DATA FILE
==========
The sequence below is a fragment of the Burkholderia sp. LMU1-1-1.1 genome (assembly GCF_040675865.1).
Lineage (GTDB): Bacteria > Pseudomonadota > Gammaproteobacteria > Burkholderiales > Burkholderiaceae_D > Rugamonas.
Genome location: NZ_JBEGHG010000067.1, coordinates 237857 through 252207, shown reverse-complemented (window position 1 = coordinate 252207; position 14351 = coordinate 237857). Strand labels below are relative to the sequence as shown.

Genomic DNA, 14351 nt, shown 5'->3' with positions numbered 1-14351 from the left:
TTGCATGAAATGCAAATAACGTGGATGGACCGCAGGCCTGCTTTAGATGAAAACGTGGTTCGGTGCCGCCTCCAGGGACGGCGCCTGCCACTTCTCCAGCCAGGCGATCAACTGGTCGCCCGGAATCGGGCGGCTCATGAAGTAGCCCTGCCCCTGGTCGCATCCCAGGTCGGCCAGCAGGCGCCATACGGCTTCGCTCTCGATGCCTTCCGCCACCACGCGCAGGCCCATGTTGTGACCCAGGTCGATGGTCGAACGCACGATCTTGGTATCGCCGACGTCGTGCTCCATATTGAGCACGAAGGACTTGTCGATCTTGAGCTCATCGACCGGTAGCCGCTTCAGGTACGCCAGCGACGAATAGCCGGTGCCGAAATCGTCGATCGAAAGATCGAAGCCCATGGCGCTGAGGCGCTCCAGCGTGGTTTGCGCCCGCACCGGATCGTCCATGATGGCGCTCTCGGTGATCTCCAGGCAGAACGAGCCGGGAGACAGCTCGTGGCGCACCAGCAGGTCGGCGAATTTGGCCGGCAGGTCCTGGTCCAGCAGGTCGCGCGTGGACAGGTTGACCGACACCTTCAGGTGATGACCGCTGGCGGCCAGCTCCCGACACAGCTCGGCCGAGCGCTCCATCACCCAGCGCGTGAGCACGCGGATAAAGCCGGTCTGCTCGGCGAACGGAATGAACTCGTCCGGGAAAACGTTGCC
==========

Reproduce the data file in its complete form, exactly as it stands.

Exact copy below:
The sequence below is a fragment of the Burkholderia sp. LMU1-1-1.1 genome (assembly GCF_040675865.1).
Lineage (GTDB): Bacteria > Pseudomonadota > Gammaproteobacteria > Burkholderiales > Burkholderiaceae_D > Rugamonas.
Genome location: NZ_JBEGHG010000067.1, coordinates 237857 through 252207, shown reverse-complemented (window position 1 = coordinate 252207; position 14351 = coordinate 237857). Strand labels below are relative to the sequence as shown.

Genomic DNA, 14351 nt, shown 5'->3' with positions numbered 1-14351 from the left:
TTGCATGAAATGCAAATAACGTGGATGGACCGCAGGCCTGCTTTAGATGAAAACGTGGTTCGGTGCCGCCTCCAGGGACGGCGCCTGCCACTTCTCCAGCCAGGCGATCAACTGGTCGCCCGGAATCGGGCGGCTCATGAAGTAGCCCTGCCCCTGGTCGCATCCCAGGTCGGCCAGCAGGCGCCATACGGCTTCGCTCTCGATGCCTTCCGCCACCACGCGCAGGCCCATGTTGTGACCCAGGTCGATGGTCGAACGCACGATCTTGGTATCGCCGACGTCGTGCTCCATATTGAGCACGAAGGACTTGTCGATCTTGAGCTCATCGACCGGTAGCCGCTTCAGGTACGCCAGCGACGAATAGCCGGTGCCGAAATCGTCGATCGAAAGATCGAAGCCCATGGCGCTGAGGCGCTCCAGCGTGGTTTGCGCCCGCACCGGATCGTCCATGATGGCGCTCTCGGTGATCTCCAGGCAGAACGAGCCGGGAGACAGCTCGTGGCGCACCAGCAGGTCGGCGAATTTGGCCGGCAGGTCCTGGTCCAGCAGGTCGCGCGTGGACAGGTTGACCGACACCTTCAGGTGATGACCGCTGGCGGCCAGCTCCCGACACAGCTCGGCCGAGCGCTCCATCACCCAGCGCGTGAGCACGCGGATAAAGCCGGTCTGCTCGGCGAACGGAATGAACTCGTCCGGGAAAACGTTGCC